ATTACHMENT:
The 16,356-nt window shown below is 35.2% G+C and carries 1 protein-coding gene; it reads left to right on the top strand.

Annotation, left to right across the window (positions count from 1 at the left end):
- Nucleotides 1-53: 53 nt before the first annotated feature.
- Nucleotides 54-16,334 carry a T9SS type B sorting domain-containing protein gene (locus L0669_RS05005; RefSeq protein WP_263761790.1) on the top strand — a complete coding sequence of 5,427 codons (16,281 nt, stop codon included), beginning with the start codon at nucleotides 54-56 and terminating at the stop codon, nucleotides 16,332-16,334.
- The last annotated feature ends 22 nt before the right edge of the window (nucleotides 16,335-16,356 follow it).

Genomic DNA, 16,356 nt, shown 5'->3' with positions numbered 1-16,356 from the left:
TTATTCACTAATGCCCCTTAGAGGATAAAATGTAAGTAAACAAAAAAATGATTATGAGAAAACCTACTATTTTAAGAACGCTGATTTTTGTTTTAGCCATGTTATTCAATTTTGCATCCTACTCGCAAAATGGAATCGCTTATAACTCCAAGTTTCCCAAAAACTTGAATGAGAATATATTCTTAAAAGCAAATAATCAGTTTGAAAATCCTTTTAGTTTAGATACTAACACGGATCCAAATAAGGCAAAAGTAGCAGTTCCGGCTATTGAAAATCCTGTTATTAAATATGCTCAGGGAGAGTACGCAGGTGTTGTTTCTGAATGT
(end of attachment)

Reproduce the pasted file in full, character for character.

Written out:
The 16,356-nt window shown below is 35.2% G+C and carries 1 protein-coding gene; it reads left to right on the top strand.

Annotation, left to right across the window (positions count from 1 at the left end):
- Nucleotides 1-53: 53 nt before the first annotated feature.
- Nucleotides 54-16,334 carry a T9SS type B sorting domain-containing protein gene (locus L0669_RS05005; RefSeq protein WP_263761790.1) on the top strand — a complete coding sequence of 5,427 codons (16,281 nt, stop codon included), beginning with the start codon at nucleotides 54-56 and terminating at the stop codon, nucleotides 16,332-16,334.
- The last annotated feature ends 22 nt before the right edge of the window (nucleotides 16,335-16,356 follow it).

Genomic DNA, 16,356 nt, shown 5'->3' with positions numbered 1-16,356 from the left:
TTATTCACTAATGCCCCTTAGAGGATAAAATGTAAGTAAACAAAAAAATGATTATGAGAAAACCTACTATTTTAAGAACGCTGATTTTTGTTTTAGCCATGTTATTCAATTTTGCATCCTACTCGCAAAATGGAATCGCTTATAACTCCAAGTTTCCCAAAAACTTGAATGAGAATATATTCTTAAAAGCAAATAATCAGTTTGAAAATCCTTTTAGTTTAGATACTAACACGGATCCAAATAAGGCAAAAGTAGCAGTTCCGGCTATTGAAAATCCTGTTATTAAATATGCTCAGGGAGAGTACGCAGGTGTTGTTTCTGAATGT